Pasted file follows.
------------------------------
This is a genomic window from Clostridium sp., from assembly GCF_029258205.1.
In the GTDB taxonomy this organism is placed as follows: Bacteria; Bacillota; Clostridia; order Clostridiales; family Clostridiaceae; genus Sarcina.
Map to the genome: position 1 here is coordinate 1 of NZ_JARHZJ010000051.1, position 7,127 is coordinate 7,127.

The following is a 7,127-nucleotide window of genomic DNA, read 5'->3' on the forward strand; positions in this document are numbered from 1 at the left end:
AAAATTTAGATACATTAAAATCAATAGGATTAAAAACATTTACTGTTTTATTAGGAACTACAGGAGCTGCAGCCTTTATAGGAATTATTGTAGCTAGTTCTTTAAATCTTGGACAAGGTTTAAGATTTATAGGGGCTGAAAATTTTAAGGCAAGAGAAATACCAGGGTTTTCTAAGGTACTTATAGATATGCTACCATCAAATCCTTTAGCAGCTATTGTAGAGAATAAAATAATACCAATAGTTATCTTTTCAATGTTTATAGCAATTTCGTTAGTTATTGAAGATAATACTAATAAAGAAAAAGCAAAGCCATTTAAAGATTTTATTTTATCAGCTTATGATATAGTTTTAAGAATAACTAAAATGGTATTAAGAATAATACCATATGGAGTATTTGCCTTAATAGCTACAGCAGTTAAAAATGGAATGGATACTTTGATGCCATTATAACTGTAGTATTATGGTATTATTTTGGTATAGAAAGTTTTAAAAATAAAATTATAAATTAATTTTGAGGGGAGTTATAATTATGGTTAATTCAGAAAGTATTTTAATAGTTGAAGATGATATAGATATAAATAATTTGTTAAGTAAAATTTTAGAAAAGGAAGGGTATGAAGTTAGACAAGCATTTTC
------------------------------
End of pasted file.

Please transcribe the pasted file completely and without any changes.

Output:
This is a genomic window from Clostridium sp., from assembly GCF_029258205.1.
In the GTDB taxonomy this organism is placed as follows: Bacteria; Bacillota; Clostridia; order Clostridiales; family Clostridiaceae; genus Sarcina.
Map to the genome: position 1 here is coordinate 1 of NZ_JARHZJ010000051.1, position 7,127 is coordinate 7,127.

The following is a 7,127-nucleotide window of genomic DNA, read 5'->3' on the forward strand; positions in this document are numbered from 1 at the left end:
AAAATTTAGATACATTAAAATCAATAGGATTAAAAACATTTACTGTTTTATTAGGAACTACAGGAGCTGCAGCCTTTATAGGAATTATTGTAGCTAGTTCTTTAAATCTTGGACAAGGTTTAAGATTTATAGGGGCTGAAAATTTTAAGGCAAGAGAAATACCAGGGTTTTCTAAGGTACTTATAGATATGCTACCATCAAATCCTTTAGCAGCTATTGTAGAGAATAAAATAATACCAATAGTTATCTTTTCAATGTTTATAGCAATTTCGTTAGTTATTGAAGATAATACTAATAAAGAAAAAGCAAAGCCATTTAAAGATTTTATTTTATCAGCTTATGATATAGTTTTAAGAATAACTAAAATGGTATTAAGAATAATACCATATGGAGTATTTGCCTTAATAGCTACAGCAGTTAAAAATGGAATGGATACTTTGATGCCATTATAACTGTAGTATTATGGTATTATTTTGGTATAGAAAGTTTTAAAAATAAAATTATAAATTAATTTTGAGGGGAGTTATAATTATGGTTAATTCAGAAAGTATTTTAATAGTTGAAGATGATATAGATATAAATAATTTGTTAAGTAAAATTTTAGAAAAGGAAGGGTATGAAGTTAGACAAGCATTTTC